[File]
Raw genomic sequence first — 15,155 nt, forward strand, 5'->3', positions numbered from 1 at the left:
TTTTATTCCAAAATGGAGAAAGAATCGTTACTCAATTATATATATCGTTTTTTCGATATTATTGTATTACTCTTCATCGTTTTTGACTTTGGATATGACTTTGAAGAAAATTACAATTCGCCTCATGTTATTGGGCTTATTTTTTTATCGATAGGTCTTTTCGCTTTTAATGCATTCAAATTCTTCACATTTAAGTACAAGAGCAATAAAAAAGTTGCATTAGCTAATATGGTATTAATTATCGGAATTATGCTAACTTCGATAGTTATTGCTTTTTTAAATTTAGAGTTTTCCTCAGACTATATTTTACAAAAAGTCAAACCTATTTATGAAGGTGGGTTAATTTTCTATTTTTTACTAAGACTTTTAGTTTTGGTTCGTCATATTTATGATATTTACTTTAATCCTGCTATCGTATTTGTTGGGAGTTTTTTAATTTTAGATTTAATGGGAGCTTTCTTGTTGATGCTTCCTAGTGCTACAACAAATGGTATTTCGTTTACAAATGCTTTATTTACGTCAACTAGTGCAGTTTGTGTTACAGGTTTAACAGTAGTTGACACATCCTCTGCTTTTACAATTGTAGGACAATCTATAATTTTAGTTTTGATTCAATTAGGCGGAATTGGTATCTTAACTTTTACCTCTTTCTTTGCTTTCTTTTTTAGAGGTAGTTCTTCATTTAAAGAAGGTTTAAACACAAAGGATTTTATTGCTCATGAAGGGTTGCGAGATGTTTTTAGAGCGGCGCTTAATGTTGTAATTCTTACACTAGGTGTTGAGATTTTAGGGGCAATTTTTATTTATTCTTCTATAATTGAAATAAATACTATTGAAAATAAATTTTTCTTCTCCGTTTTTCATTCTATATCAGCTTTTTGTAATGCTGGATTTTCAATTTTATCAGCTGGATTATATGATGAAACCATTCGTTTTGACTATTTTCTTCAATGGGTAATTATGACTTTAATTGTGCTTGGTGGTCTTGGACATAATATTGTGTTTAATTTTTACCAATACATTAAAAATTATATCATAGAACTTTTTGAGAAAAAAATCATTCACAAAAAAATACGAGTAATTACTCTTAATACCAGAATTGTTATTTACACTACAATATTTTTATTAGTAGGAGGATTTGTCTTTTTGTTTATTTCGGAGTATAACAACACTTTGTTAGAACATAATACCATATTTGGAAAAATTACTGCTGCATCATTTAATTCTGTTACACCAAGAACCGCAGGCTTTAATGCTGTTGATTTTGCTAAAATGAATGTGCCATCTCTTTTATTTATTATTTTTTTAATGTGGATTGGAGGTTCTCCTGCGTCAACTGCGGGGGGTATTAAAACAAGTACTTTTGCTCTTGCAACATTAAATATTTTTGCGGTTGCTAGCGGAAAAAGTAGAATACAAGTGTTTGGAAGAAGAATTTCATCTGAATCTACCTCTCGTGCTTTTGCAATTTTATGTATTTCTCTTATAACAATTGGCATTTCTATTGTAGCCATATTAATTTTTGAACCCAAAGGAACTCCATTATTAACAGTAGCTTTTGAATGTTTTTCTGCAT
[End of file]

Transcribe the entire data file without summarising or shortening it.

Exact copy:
Raw genomic sequence first — 15,155 nt, forward strand, 5'->3', positions numbered from 1 at the left:
TTTTATTCCAAAATGGAGAAAGAATCGTTACTCAATTATATATATCGTTTTTTCGATATTATTGTATTACTCTTCATCGTTTTTGACTTTGGATATGACTTTGAAGAAAATTACAATTCGCCTCATGTTATTGGGCTTATTTTTTTATCGATAGGTCTTTTCGCTTTTAATGCATTCAAATTCTTCACATTTAAGTACAAGAGCAATAAAAAAGTTGCATTAGCTAATATGGTATTAATTATCGGAATTATGCTAACTTCGATAGTTATTGCTTTTTTAAATTTAGAGTTTTCCTCAGACTATATTTTACAAAAAGTCAAACCTATTTATGAAGGTGGGTTAATTTTCTATTTTTTACTAAGACTTTTAGTTTTGGTTCGTCATATTTATGATATTTACTTTAATCCTGCTATCGTATTTGTTGGGAGTTTTTTAATTTTAGATTTAATGGGAGCTTTCTTGTTGATGCTTCCTAGTGCTACAACAAATGGTATTTCGTTTACAAATGCTTTATTTACGTCAACTAGTGCAGTTTGTGTTACAGGTTTAACAGTAGTTGACACATCCTCTGCTTTTACAATTGTAGGACAATCTATAATTTTAGTTTTGATTCAATTAGGCGGAATTGGTATCTTAACTTTTACCTCTTTCTTTGCTTTCTTTTTTAGAGGTAGTTCTTCATTTAAAGAAGGTTTAAACACAAAGGATTTTATTGCTCATGAAGGGTTGCGAGATGTTTTTAGAGCGGCGCTTAATGTTGTAATTCTTACACTAGGTGTTGAGATTTTAGGGGCAATTTTTATTTATTCTTCTATAATTGAAATAAATACTATTGAAAATAAATTTTTCTTCTCCGTTTTTCATTCTATATCAGCTTTTTGTAATGCTGGATTTTCAATTTTATCAGCTGGATTATATGATGAAACCATTCGTTTTGACTATTTTCTTCAATGGGTAATTATGACTTTAATTGTGCTTGGTGGTCTTGGACATAATATTGTGTTTAATTTTTACCAATACATTAAAAATTATATCATAGAACTTTTTGAGAAAAAAATCATTCACAAAAAAATACGAGTAATTACTCTTAATACCAGAATTGTTATTTACACTACAATATTTTTATTAGTAGGAGGATTTGTCTTTTTGTTTATTTCGGAGTATAACAACACTTTGTTAGAACATAATACCATATTTGGAAAAATTACTGCTGCATCATTTAATTCTGTTACACCAAGAACCGCAGGCTTTAATGCTGTTGATTTTGCTAAAATGAATGTGCCATCTCTTTTATTTATTATTTTTTTAATGTGGATTGGAGGTTCTCCTGCGTCAACTGCGGGGGGTATTAAAACAAGTACTTTTGCTCTTGCAACATTAAATATTTTTGCGGTTGCTAGCGGAAAAAGTAGAATACAAGTGTTTGGAAGAAGAATTTCATCTGAATCTACCTCTCGTGCTTTTGCAATTTTATGTATTTCTCTTATAACAATTGGCATTTCTATTGTAGCCATATTAATTTTTGAACCCAAAGGAACTCCATTATTAACAGTAGCTTTTGAATGTTTTTCTGCAT